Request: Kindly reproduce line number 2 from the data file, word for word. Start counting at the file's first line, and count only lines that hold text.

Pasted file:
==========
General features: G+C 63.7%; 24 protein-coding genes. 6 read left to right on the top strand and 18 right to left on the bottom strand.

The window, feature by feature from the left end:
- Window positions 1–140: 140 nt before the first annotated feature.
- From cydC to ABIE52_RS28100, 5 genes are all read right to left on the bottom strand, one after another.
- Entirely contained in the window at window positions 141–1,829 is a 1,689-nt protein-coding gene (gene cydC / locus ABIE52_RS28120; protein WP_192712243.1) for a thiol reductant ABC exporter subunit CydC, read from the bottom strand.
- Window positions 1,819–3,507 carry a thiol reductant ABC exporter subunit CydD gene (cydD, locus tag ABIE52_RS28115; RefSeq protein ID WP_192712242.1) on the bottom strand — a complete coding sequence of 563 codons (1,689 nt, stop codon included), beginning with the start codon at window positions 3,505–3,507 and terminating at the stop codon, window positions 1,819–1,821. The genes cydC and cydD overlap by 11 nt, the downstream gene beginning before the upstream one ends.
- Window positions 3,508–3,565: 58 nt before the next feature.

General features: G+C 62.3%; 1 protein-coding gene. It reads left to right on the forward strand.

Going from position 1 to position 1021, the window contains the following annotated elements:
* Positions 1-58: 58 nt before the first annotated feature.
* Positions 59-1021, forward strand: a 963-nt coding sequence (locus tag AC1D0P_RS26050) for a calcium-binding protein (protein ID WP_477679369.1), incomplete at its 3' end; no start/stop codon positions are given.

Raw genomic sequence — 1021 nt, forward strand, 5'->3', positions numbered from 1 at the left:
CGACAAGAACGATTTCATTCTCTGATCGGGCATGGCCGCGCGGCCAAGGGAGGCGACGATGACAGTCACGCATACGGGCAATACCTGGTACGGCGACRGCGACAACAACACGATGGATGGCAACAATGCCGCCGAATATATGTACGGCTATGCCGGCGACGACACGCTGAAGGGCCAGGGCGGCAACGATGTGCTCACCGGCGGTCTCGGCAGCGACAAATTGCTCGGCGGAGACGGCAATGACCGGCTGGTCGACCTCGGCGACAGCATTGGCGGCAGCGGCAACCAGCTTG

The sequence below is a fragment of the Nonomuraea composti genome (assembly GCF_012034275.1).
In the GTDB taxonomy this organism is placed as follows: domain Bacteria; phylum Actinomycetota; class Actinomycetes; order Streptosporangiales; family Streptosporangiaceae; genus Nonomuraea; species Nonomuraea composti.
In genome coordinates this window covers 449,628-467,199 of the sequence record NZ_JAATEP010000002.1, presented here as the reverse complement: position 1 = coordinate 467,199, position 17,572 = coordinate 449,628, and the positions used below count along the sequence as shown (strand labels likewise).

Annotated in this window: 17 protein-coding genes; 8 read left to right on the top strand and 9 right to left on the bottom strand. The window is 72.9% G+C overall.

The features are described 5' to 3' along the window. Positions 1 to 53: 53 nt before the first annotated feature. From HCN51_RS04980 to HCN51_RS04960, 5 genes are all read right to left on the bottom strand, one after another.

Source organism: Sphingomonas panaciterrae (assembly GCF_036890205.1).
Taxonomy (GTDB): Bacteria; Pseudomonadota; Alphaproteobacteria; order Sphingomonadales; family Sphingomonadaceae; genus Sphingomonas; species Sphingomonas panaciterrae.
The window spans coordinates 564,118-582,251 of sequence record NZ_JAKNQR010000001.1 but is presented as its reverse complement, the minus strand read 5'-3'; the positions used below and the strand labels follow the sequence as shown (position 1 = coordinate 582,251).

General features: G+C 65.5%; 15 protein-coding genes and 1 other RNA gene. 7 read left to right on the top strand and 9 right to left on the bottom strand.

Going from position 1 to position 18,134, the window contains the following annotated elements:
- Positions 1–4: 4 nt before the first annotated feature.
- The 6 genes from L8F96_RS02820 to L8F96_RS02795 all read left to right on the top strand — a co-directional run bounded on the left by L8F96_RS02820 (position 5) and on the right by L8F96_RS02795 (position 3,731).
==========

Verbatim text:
The window, feature by feature from the left end: